Be prepared to answer tough questions, because the experts agree that they're going to come. "The kinds of things they want to know are 'Are you going to die?' and 'What's going to happen to me?'" says King. "You need to communicate that you're there to talk about whatever they want to talk about, whenever they're ready. And they'll be ready at the oddest times—in the car, at church, or even while you're on the phone."
Harpham recommends that you rehearse some answers. She was glad she'd planned ahead for the day her daughter asked if her cancer, a strain of ]]>non-Hodgkin's lymphoma]]> known for recurrence, would ever come back. "I said, 'Darling, right now it's gone and we really hope it will never come back. But yes, it can come back. If it comes back, I can be treated again and we can get through it again. As long as I'm doing fine, let's focus on what we have now.'" "Don't say, 'I'm not going to die,'" says Levine. "Say, 'If I die, Aunt Carol will take care of you.' Most of the time that's all they want to know. If they make a big deal about it, pay attention to that."
When It's Time to Get Help
Children experience stress and grief at significant moments, like when they get up and Mom isn't there to make them breakfast. Social worker Allen Levine notes that while adults act sad when they are depressed, children become agitated; what parents and teachers might call "acting up" may actually be signs of depression.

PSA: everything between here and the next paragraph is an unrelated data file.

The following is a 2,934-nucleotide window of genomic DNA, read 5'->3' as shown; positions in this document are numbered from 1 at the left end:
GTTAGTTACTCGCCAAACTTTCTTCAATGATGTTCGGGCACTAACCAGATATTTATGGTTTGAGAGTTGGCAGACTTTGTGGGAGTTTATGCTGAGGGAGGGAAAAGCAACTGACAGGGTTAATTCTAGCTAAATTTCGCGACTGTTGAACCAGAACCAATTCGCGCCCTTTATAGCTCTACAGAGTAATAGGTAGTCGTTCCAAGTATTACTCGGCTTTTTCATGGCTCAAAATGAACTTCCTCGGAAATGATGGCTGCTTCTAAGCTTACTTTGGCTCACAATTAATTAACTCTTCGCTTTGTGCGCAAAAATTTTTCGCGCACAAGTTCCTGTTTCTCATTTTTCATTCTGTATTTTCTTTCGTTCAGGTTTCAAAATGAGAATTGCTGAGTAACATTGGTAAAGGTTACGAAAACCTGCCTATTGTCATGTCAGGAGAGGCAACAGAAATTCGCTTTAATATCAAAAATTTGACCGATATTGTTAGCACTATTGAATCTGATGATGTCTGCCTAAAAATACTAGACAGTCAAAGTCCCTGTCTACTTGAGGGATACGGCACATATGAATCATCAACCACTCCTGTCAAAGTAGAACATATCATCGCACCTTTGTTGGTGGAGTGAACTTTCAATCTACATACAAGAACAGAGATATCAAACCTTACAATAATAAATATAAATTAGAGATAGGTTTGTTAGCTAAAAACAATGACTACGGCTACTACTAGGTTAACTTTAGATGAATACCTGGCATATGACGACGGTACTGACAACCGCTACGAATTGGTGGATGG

Experts say that any significant change in behavior that lasts for more than two weeks may indicate that a child could benefit from counseling. Those changes could include acting-out behavior at school, changes in the way he plays with his friends, difficulty sleeping, and loss of appetite.
The following behavior problems require immediate attention from a professional counselor:
Regardless of the prognosis, parents can use the illness to teach their children positive life lessons. King's son Mitchell combined his experience with his mom's ]]>breast cancer]]> and his love of art to create the Kemo Shark Comic Book, which has been distributed to thousands of children facing the same issues he did. He helped his mom put together a video called "My Mom Has Breast Cancer" that's helped other moms talk to their kids. He also plays baseball and basketball, but decided to pass on the football.
Kids Cope, Inc.
About Kids Health
Canadian Psychiatric Association
Last reviewed February 2010 by ]]>Brian Randall, MD]]>
Copyright © 2007 EBSCO Publishing All rights reserved.